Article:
In His public ministry, Jesus spoke of being sent to the Jews, and He focused His efforts on them. He was the Jewish Messiah, and He had come, in part, to “strengthen Judah and save the tribes of Joseph” (Zechariah 10:6). On one occasion, Jesus seemed to rebuff the pleas of a Gentile woman (though He later helped her) in Matthew 15:21–28 (also see Matthew 10:5). Jesus predicted that “repentance for the forgiveness of sins will be preached in [Christ’s] name to all nations, beginning at Jerusalem” (Luke 24:47, emphasis added). The gospel of the kingdom was to be a blessing to the whole world, but it was natural that it be first proclaimed to Israel.
When Paul speaks of the gospel bringing salvation “first to the Jew” in Romans 1:16, he alludes to the special relationship the Jews had to the Messiah. The Christ was the Son of David, and the hope of the Messiah had long been held by the Jews (see Luke 2:38). So, when the gospel of Christ was first proclaimed, the Jews had priority. We see this prioritization in Paul’s first missionary journey. Every time they would come to a new city, Paul and Barnabas would preach in the synagogue to the Jews in that city. In Pisidian Antioch, they were so opposed by the unbelieving Jews that the missionaries said, “We had to speak the word of God to you first. Since you reject it and do not consider yourselves worthy of eternal life, we now turn to the Gentiles” (Acts 13:46). The persecution in Antioch continued, and Paul and Barnabas were eventually expelled, so they went to the next town (verse 51).
There are several important things to note about Paul’s statement that the power of God in the gospel “brings salvation to everyone who believes: first to the Jew, then to the Gentile.” First, God did not cease saving Jews in order to save Gentiles. In all of his missionary journeys, Paul continued to preach first in the synagogues. God continues to desire the salvation of all the world (John 3:16–18; 1 Timothy 2:4).
Second, Jews are neither better nor worse than Gentiles. All need the Savior, and, in Christ, all are on equal spiritual footing. Colossians 3:10–11 reminds us we “have put on the new self, which is being renewed in knowledge in the image of its Creator. Here there is no Gentile or Jew, circumcised or uncircumcised, barbarian, Scythian, slave or free, but Christ is all, and is in all.” The believing Gentile is just as welcome in the family of God as the believing Jew. The Jew who has faith in Christ Jesus is just as secure in his salvation as the born-again Gentile.
Finally, salvation comes the same way to both Jews and Gentiles. It is for “everyone who believes” (Romans 1:16). Jesus is the only way of salvation (Acts 4:12; John 14:6) regardless of one’s heritage. Paul said, “I have declared to both Jews and Greeks that they must turn to God in repentance and have faith in our Lord Jesus” (Acts 20:21). Galatians 3:26–28 says, “So in Christ Jesus you are all children of God through faith, for all of you who were baptized into Christ have clothed yourselves with Christ. There is neither Jew nor Gentile, neither slave nor free, nor is there male and female, for you are all one in Christ Jesus.” All must come to Jesus in faith for salvation, and all are equally accepted by Him when they do.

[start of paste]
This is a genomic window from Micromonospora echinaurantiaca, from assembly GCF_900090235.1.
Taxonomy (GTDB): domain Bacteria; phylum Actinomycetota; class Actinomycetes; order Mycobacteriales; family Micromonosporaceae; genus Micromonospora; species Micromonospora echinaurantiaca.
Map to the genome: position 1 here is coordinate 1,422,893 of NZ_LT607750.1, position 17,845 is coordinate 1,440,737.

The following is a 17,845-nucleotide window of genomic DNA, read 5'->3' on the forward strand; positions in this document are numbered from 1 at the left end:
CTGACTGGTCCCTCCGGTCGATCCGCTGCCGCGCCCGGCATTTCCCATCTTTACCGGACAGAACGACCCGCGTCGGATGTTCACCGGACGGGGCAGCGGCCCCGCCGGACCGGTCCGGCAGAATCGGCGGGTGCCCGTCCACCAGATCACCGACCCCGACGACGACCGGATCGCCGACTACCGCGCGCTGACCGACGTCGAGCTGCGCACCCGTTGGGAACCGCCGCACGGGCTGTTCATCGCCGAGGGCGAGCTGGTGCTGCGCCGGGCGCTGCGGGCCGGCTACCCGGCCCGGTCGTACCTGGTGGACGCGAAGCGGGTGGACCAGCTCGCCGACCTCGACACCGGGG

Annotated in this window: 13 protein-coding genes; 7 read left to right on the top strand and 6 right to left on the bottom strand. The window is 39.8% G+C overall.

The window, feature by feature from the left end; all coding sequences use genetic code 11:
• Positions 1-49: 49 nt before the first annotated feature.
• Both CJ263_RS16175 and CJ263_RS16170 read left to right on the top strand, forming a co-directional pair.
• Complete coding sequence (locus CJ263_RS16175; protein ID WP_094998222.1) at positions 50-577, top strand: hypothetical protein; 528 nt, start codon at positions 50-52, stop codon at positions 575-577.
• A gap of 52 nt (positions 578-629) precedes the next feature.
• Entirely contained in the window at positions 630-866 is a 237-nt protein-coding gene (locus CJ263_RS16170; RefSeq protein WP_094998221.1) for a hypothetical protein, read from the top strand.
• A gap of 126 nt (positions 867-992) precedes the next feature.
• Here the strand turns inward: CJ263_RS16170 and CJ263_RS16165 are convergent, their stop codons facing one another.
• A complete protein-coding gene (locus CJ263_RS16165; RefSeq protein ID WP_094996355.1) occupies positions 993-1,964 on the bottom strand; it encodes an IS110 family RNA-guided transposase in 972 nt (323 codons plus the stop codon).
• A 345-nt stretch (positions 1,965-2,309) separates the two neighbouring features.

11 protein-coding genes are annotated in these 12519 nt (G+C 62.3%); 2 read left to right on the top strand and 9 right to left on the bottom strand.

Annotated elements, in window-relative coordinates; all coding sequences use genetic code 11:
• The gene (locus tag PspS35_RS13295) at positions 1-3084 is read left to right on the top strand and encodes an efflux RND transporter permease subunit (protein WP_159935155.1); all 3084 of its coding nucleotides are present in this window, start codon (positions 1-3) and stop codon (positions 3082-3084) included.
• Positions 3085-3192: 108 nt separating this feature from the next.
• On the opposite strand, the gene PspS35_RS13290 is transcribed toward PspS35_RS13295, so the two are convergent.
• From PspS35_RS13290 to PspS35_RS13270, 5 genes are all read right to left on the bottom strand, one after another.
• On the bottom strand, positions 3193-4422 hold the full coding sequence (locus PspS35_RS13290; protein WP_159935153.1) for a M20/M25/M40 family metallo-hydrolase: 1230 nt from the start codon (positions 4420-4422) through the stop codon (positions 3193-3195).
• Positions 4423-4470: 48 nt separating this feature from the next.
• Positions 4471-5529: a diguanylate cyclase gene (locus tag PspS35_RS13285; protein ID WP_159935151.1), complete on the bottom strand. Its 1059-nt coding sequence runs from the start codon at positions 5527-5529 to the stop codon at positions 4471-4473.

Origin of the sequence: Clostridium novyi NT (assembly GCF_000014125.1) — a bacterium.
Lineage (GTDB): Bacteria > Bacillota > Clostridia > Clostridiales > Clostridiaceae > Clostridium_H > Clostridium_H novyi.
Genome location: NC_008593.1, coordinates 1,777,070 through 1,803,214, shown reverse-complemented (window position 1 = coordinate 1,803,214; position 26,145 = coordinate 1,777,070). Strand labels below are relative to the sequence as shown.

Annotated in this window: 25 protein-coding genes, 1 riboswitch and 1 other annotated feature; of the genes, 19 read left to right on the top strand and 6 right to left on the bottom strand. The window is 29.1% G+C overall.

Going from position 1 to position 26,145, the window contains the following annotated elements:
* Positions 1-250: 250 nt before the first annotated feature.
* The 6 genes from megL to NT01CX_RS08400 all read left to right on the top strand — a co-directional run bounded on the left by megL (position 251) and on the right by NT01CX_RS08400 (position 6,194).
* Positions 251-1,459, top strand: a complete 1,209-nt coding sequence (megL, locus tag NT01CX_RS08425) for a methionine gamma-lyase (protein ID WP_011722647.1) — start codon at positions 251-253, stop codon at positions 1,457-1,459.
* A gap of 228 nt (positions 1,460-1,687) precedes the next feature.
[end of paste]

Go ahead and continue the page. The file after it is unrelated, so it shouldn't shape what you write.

describes what God requires. It demands perfection:
a standard we cannot meet.
describes what God provides so that we may live.
Why is a proper distinction between law and gospel necessary?
Through the law God requires everything of us; through the gospel he grants us everything. Through the law God commands what we are to offer to him; through the gospel God offers himself in Christ for us.
5. The Distinction between Law and Gospel
Despite the divine origin of this unity, law and gospel cannot be dissolved into one another. The distinction between law and gospel does not consist solely in distinguishing between unbelief and believing, as if the same word saves the believer and judges the non-believer. The distinction between law and gospel also does not consist merely in that, through his one word, God deals in a twofold manner with each human being, uncovering and covering, judging and acquitting. The effect of this twofold working is not a miracle hidden behind the one word, but rather it takes place through the twofold address [Anrede] of God:
Through the law God requires everything of us; through the gospel he grants us everything. Through the law God commands what we are to offer to him; through the gospel God offers himself in Christ for us. Through the law God announces judgment upon sinners; through the gospel he proclaims to them that the judgment suffered by Christ means acquittal. Through the law God uncovers the reality of the sinner; through the gospel he covers the sinner with the righteousness of Christ. These are not only different effects of the same word of God, but they are different words through which God carries out the acts of judging and acquitting, of putting to death and making alive,